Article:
LGBT potential parents face discrimination in Texas on religious grounds

Cassie Manz

Two years ago, gay marriage was legalized in the United States. It was a historic day, celebrated with pride and love by people all across the country. LGBTQ folks would now be able to marry in a court of law and experience all the benefits and rights that marriage entails.

And before LGBTQ folks could get married, they could still legally become parents.

In 1978 New York became the first state to say it wouldn’t reject adoption applicants solely because of “homosexuality.” In 1997 New Jersey became the first state to allow same-sex couples to adopt jointly.

In 2015, the same year gay marriage became legal, the Every Child Deserves a Family Act was introduced to Congress but didn’t pass the Senate. If passed, the bill would have prohibited any child welfare agency that receives federal funding from discriminating against any potential foster or adoptive parent/s on the basis of “sexual orientation, gender identity, or marital status,” according to the Human Rights Campaign. The act would also prevent discrimination against any foster youth because of their sexual orientation or gender identity.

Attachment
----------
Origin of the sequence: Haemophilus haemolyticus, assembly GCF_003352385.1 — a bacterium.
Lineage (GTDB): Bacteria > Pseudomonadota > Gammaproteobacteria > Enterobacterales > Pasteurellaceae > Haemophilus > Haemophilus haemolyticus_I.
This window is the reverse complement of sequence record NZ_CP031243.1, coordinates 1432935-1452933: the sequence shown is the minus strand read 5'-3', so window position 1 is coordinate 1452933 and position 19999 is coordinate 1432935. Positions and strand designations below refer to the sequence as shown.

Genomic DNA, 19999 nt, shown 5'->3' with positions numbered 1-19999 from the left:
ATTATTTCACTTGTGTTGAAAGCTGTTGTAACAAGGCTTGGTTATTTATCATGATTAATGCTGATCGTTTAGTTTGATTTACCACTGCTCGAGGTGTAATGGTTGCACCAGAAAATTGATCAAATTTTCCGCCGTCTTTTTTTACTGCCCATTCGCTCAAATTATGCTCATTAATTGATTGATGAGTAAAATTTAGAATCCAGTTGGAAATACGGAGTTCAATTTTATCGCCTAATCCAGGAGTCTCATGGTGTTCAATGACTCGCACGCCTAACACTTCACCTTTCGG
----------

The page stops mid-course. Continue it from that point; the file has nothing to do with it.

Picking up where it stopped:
If only this bill had managed to make it through Congress.

Last month, Texas Gov. Greg Abbott passed House Bill 3859 which allows adoption and foster care agencies to deny services or turn away prospective parents based on the agencies’ “sincerely held religious beliefs.” Many LGBTQ advocates, as well as Texas Democrats, have claimed the bill discriminates against LGBTQ folks hoping to adopt or become foster parents.

Many opponents of this bill claim that it does not have the best interests of the children at heart. There is a large number of children in this country who need a home, and whether or not that home consists of two gay parents should not matter.

Currey Cook, director of the Youth in Out-of-Home Care Project, told Jezebel’s politics podcast Big Time Dicks, that the law will also affect children in foster care: HB 3859 allows agencies to either refuse care to children or refuse to recognize their gender identity or sexual orientation.

In this current political climate, it is imperative that we, as citizens, remain involved in the lawmaking process to prevent unjust laws from being passed. We need to continue to call our senators and representatives and voice our opinions. And we must continue to stand up and fight for what we believe in and what we think is right: like the idea that who you love shouldn’t make a difference in whether or not you get to be a parent.